I, too, don't want Barney Frank dictating executive compensation. I believe market forces ought to do that. Believing that, I often wonder what market conditions have exploded exec comp to such extraordinary relative levels in the past decade. I do not believe it's supply/demand - that there is far greater demand for exec skills than supply of skilled execs. I believe the prevailing market forces determining comp levels are apathy, and apologies for using a loaded word - apathy such as yours on this subject. I believe superior executive talent will always push the compensation envelope. It's indicative of their inherent skills. So if noone pushes back, you're where we are today and I as a shareholder, want to push back. Well, OK, if I WERE a shareholder, I would want to push back... I'm a preferred owner...I AM market forces.
I do have one question for you, Quad, on this subject, then onward we go, If you truly believe what you say when you wrote, "I do not think Sugarman has any control whatsoever over share price. Nada; niente; zero," then why would voting him control over MORE shares provide him greater incentive to do anything to boost share price? If Sugar didn't believe his decisions could potentially influence share price, then what was his motivation to have come up with a plan to award himself more shares at a time and price when price has been decimated.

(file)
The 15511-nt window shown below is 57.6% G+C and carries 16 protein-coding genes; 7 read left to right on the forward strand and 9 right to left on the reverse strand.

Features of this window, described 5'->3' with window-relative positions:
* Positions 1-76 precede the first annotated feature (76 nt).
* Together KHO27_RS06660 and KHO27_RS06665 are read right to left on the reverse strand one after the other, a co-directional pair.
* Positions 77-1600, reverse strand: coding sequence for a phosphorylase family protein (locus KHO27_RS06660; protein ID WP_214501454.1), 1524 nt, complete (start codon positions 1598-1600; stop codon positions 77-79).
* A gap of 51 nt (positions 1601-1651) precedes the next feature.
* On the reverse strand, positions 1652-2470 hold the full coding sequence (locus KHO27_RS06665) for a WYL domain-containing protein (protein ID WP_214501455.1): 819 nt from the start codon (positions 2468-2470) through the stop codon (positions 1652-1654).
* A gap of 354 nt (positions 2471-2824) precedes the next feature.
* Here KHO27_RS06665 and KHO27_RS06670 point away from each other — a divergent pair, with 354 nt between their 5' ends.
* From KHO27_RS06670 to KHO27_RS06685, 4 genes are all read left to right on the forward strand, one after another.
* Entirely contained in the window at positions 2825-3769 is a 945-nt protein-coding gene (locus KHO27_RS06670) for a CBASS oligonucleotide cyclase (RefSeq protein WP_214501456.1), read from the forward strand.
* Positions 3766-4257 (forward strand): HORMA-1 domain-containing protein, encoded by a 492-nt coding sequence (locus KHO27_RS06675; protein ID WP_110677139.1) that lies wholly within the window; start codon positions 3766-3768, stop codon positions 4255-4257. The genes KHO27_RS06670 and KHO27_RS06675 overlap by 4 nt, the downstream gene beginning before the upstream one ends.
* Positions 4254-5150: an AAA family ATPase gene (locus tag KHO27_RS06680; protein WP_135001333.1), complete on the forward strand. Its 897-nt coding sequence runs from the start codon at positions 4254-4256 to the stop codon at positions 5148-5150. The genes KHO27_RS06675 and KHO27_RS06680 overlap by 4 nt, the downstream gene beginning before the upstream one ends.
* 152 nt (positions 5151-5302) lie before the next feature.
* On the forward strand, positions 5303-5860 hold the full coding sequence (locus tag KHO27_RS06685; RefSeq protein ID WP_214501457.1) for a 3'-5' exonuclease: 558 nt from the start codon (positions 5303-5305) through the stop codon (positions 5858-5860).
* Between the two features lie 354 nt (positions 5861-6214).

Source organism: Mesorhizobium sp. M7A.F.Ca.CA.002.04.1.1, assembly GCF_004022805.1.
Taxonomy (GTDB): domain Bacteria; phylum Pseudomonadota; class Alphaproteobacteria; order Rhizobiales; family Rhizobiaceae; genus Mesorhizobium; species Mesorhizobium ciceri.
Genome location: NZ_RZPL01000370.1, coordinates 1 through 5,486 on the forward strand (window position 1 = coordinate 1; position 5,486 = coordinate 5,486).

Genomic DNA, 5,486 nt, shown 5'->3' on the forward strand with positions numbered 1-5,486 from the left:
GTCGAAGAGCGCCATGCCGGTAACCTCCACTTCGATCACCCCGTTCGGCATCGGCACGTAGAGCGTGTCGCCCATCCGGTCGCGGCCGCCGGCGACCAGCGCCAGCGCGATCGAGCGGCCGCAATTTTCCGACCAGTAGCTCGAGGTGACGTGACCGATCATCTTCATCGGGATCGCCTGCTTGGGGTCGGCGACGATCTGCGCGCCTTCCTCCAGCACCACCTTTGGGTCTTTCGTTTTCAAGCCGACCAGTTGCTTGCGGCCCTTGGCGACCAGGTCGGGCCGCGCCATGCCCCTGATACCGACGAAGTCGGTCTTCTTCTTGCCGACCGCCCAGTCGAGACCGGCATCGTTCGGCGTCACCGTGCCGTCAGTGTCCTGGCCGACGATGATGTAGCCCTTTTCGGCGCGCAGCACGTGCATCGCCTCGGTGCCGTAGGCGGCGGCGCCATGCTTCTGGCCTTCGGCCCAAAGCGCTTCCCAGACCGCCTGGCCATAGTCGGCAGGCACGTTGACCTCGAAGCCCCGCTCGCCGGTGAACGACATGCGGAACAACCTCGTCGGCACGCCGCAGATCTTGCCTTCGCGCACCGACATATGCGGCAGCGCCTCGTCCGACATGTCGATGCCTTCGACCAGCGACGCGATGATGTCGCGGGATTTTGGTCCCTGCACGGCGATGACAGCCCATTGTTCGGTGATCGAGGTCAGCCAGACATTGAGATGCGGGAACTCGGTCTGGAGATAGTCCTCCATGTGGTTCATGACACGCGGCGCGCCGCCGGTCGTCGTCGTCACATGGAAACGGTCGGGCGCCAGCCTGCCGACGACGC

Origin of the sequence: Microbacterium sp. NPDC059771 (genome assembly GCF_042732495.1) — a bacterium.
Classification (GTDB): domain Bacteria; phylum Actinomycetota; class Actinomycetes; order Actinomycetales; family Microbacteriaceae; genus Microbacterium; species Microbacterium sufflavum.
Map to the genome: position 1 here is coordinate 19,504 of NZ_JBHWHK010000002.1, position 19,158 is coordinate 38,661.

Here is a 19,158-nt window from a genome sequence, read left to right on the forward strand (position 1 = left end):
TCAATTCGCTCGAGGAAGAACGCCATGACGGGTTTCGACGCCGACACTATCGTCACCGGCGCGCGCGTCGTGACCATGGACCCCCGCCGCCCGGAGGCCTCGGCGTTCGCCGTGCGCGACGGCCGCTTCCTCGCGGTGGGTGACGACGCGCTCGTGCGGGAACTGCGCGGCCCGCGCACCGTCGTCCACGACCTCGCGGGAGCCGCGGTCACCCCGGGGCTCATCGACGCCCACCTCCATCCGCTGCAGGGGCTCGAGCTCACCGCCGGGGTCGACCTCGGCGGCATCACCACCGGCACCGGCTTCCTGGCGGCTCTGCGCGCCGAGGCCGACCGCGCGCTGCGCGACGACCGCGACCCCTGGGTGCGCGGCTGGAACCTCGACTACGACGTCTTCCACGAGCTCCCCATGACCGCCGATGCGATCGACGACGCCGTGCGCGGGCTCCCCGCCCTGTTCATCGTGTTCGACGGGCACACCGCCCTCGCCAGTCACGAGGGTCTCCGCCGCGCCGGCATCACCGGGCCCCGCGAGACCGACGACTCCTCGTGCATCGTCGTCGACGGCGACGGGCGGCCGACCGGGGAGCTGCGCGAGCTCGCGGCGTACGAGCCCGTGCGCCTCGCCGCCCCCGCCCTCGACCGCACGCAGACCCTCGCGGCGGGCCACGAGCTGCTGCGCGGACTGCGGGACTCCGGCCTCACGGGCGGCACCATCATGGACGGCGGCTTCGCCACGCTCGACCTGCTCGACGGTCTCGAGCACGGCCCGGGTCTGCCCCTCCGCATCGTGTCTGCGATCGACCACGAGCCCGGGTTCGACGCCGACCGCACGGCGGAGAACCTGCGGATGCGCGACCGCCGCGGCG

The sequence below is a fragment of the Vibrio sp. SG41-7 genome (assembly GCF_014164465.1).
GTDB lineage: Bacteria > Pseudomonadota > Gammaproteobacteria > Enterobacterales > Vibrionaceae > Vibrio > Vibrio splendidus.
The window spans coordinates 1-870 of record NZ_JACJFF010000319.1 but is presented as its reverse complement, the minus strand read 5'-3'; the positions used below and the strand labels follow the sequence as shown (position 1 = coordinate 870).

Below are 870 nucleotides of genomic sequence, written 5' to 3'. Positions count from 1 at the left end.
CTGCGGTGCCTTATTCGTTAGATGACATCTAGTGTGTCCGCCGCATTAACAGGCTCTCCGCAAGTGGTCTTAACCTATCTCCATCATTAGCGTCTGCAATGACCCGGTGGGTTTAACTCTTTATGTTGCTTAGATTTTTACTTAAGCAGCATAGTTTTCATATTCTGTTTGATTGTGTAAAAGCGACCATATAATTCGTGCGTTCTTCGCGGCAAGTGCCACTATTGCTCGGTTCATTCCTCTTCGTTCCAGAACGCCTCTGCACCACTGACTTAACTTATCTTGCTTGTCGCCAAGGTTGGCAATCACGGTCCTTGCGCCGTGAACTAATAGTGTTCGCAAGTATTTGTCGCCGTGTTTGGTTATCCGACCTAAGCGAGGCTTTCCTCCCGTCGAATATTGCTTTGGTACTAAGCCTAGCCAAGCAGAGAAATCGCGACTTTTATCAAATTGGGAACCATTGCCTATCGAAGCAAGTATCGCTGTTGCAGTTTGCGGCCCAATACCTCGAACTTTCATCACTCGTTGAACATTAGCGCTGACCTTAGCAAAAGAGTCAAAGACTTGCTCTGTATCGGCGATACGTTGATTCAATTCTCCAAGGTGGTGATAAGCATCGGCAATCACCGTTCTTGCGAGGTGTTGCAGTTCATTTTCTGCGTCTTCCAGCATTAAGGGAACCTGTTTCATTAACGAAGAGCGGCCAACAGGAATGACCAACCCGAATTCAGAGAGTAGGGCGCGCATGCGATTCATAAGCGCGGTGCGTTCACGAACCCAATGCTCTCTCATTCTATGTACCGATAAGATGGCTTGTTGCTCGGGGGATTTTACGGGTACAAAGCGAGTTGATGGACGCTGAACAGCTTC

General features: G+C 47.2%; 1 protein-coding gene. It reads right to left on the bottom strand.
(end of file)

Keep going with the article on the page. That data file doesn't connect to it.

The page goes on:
Quad, if iStar was profitable, the market would not have flattened it's share price indiscriminately. I agree with the notion that the Fremont deal was either a bad decision or bad timing, or both, however, iStar also has exhibited some bad underwriting decisions and other missteps prior to this situation. It could be argued that this all happened on Sugarman's watch, and therefore, although he can not directly control the share price, his past decision making has certainly contributed to the devaluation of the company.
In that context, he has little choice now other than to be brilliant, as his reputation is concerned with the turnaround of SFI. If he does that, his compensation will be a non-issue. In the meantime, I think sentiment toward Sugar's comp is deservedly negative because of the large component that is not tied to performance.
Quad, you have a lot of knowledge and great insight and I enjoy and benefit from your posts. I also think you can't always put a positive spin on everything, and I think although Sugar is brilliant and doing great now, he deserves some of the criticism for past moves and he ought to have to wait and get paid when the rest of us do.
I agree with Pimm. I don't know what the compensation should have been, but my gut check said that the targets were too low and/or the compensation was too high. Sugarman deserves to be well compensated, but I thought it was too much. I voted against this proposal because I thought the company should have brought a better proposal to the shareholders - but when you can only say yea or nay ...